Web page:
Other leaks show that Mr Rudd as Prime Minister was less than frank about his attitude to US deployment of ballistic missile defences, publicly opposed but privately telling the US he was on board.
Perhaps the most serious case relates to the prospects for the war in Afghanistan. The stock line from Western Governments is that they are optimistic, things are going well, perhaps not quite as well as we would like, but we are making progress. What we find from WikiLeaks is that the real assessment – no doubt shared by all our NATO allies – is quite different. In October 2008 Mr Rudd told visiting US Congressmen that the national security establishment in Australia was very pessimistic about the long-term prognosis for Afghanistan, a pessimism which was evident in a December 2009 cable reporting the views of Australia’s special representative for Afghanistan and Pakistan, former Defence Secretary Ric Smith, who referred to the “train wreck” the Australian Federal Police have to deal with in working with the Afghan National Police.
This deceptiveness is quite unconscionable. The situation it suggests is that all Western Governments involved know the outlook in Afghanistan is very bleak, but none is prepared to confess this to their public. They all cling on, feeding us their bromides, hoping that when the war is lost it will be on someone else’s watch. Meanwhile they attend the funerals, praise the fallen and comfort the families.
Such deceptiveness is not confined to the Rudd and Gillard Governments. The Howard Government was committed to the US invasion of Iraq by July 2002; we would not have had Australians embedded in the US planning process if it were otherwise. Yet John Howard insisted right up to the eve of the March 2003 invasion that no decision had been taken on our participation.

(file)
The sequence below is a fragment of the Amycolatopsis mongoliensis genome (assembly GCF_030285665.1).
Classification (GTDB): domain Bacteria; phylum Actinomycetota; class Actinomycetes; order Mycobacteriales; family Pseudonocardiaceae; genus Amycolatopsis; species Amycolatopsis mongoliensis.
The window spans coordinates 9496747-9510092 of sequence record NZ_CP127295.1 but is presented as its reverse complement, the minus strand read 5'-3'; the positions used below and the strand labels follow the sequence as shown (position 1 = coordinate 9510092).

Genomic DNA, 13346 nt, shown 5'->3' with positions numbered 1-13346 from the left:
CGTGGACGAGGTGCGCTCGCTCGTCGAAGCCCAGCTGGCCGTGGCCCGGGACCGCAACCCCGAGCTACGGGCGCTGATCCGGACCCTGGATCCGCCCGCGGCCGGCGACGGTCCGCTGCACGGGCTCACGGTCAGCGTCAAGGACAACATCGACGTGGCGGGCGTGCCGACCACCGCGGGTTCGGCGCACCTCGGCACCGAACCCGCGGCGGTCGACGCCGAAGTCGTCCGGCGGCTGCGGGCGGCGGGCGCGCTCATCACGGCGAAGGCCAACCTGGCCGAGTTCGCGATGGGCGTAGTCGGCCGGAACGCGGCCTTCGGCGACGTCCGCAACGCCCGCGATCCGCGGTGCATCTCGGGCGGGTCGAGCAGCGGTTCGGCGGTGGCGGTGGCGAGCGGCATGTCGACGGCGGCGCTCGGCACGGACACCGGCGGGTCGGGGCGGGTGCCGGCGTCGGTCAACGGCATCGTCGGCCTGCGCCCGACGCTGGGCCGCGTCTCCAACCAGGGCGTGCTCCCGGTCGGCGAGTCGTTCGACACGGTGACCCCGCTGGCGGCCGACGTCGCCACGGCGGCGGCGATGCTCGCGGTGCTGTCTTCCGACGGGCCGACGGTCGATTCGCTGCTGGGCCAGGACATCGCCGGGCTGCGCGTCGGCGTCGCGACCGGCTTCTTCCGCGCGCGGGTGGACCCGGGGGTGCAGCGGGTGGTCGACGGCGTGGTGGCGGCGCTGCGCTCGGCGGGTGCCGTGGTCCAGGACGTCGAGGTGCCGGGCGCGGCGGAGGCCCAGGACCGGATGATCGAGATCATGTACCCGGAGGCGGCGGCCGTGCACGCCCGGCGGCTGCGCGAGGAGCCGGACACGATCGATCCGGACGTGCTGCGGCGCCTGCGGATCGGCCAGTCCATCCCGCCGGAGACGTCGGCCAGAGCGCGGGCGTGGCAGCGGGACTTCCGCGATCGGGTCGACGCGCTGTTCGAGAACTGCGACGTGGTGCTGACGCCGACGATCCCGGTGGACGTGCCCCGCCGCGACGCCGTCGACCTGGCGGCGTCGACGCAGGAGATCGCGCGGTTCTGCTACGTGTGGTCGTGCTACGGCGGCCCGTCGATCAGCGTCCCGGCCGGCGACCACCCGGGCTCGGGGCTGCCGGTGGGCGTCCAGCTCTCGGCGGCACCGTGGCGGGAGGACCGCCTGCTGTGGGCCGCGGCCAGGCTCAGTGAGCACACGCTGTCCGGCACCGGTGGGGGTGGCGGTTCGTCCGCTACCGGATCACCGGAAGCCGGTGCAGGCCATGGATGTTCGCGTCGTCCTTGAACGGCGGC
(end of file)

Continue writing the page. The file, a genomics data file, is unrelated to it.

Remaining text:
This particular game is up – Governments will sooner or later be outed when they say one thing to foreign governments and another to their public. The world is witnessing something like a collision between two galaxies; the hot swirling mass of secret diplomatic correspondence has come into collision with the fast moving, rapidly changing and supremely adaptable mass of the internet. The latter will devour the former, and Governments had just better get used to the idea. The leaks are technology-driven – they occur because they can.
The consequences of this will not be confined to the foreign policy arena. In the hubris of power and their desire to stay in office solely for the purpose of being in office, modern governments routinely mislead us in two ways. They feed us an endless stream of misleading drivel manufactured by their spin doctors, and they withhold from us information about their real agenda and other inconvenient truths that the public has a right to know. This is now much more difficult to sustain.
Julian Assange will no doubt pay a heavy price for his role in this inevitable development, but in the long sweep of history he will be seen more as hero than as villain.
Paul Barratt AO is a former intelligence analyst and a former Secretary to the Department of Defence.